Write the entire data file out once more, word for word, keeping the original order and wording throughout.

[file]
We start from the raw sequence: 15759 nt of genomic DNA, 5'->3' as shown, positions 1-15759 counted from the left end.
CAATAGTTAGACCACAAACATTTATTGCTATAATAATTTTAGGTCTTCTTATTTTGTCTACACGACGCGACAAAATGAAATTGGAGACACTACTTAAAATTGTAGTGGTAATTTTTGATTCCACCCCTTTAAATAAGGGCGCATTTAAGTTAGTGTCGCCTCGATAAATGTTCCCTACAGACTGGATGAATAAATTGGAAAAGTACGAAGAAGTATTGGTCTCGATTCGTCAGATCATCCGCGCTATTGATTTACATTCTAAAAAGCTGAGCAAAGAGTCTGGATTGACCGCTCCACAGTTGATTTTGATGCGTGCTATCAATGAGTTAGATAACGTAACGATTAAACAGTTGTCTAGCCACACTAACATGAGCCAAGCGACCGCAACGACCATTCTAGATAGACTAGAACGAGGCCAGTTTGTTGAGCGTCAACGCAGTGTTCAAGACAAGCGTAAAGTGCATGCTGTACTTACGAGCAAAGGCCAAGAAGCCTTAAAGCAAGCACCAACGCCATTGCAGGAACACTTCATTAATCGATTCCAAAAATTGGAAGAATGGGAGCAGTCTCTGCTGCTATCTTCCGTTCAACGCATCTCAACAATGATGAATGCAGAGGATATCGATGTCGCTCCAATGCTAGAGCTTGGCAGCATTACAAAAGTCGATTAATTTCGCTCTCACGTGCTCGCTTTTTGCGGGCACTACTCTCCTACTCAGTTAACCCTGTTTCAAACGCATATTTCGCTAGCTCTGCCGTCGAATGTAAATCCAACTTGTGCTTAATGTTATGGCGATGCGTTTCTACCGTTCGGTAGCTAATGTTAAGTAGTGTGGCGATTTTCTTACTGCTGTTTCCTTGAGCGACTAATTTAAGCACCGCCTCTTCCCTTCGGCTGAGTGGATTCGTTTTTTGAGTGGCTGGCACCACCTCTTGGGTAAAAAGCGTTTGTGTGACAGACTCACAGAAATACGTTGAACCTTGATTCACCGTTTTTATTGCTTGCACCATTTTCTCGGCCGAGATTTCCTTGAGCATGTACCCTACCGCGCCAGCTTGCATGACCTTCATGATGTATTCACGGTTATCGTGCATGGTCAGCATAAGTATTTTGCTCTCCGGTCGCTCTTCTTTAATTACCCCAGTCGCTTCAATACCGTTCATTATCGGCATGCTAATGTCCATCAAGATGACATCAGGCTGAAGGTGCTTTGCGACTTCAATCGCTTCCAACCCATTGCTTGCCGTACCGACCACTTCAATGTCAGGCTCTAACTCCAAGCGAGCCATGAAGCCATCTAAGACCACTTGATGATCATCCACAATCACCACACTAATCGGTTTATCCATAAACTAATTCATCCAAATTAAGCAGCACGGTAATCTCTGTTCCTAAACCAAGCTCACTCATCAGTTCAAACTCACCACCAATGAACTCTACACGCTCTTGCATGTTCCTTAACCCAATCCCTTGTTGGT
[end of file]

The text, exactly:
We start from the raw sequence: 15759 nt of genomic DNA, 5'->3' as shown, positions 1-15759 counted from the left end.
CAATAGTTAGACCACAAACATTTATTGCTATAATAATTTTAGGTCTTCTTATTTTGTCTACACGACGCGACAAAATGAAATTGGAGACACTACTTAAAATTGTAGTGGTAATTTTTGATTCCACCCCTTTAAATAAGGGCGCATTTAAGTTAGTGTCGCCTCGATAAATGTTCCCTACAGACTGGATGAATAAATTGGAAAAGTACGAAGAAGTATTGGTCTCGATTCGTCAGATCATCCGCGCTATTGATTTACATTCTAAAAAGCTGAGCAAAGAGTCTGGATTGACCGCTCCACAGTTGATTTTGATGCGTGCTATCAATGAGTTAGATAACGTAACGATTAAACAGTTGTCTAGCCACACTAACATGAGCCAAGCGACCGCAACGACCATTCTAGATAGACTAGAACGAGGCCAGTTTGTTGAGCGTCAACGCAGTGTTCAAGACAAGCGTAAAGTGCATGCTGTACTTACGAGCAAAGGCCAAGAAGCCTTAAAGCAAGCACCAACGCCATTGCAGGAACACTTCATTAATCGATTCCAAAAATTGGAAGAATGGGAGCAGTCTCTGCTGCTATCTTCCGTTCAACGCATCTCAACAATGATGAATGCAGAGGATATCGATGTCGCTCCAATGCTAGAGCTTGGCAGCATTACAAAAGTCGATTAATTTCGCTCTCACGTGCTCGCTTTTTGCGGGCACTACTCTCCTACTCAGTTAACCCTGTTTCAAACGCATATTTCGCTAGCTCTGCCGTCGAATGTAAATCCAACTTGTGCTTAATGTTATGGCGATGCGTTTCTACCGTTCGGTAGCTAATGTTAAGTAGTGTGGCGATTTTCTTACTGCTGTTTCCTTGAGCGACTAATTTAAGCACCGCCTCTTCCCTTCGGCTGAGTGGATTCGTTTTTTGAGTGGCTGGCACCACCTCTTGGGTAAAAAGCGTTTGTGTGACAGACTCACAGAAATACGTTGAACCTTGATTCACCGTTTTTATTGCTTGCACCATTTTCTCGGCCGAGATTTCCTTGAGCATGTACCCTACCGCGCCAGCTTGCATGACCTTCATGATGTATTCACGGTTATCGTGCATGGTCAGCATAAGTATTTTGCTCTCCGGTCGCTCTTCTTTAATTACCCCAGTCGCTTCAATACCGTTCATTATCGGCATGCTAATGTCCATCAAGATGACATCAGGCTGAAGGTGCTTTGCGACTTCAATCGCTTCCAACCCATTGCTTGCCGTACCGACCACTTCAATGTCAGGCTCTAACTCCAAGCGAGCCATGAAGCCATCTAAGACCACTTGATGATCATCCACAATCACCACACTAATCGGTTTATCCATAAACTAATTCATCCAAATTAAGCAGCACGGTAATCTCTGTTCCTAAACCAAGCTCACTCATCAGTTCAAACTCACCACCAATGAACTCTACACGCTCTTGCATGTTCCTTAACCCAATCCCTTGTTGGT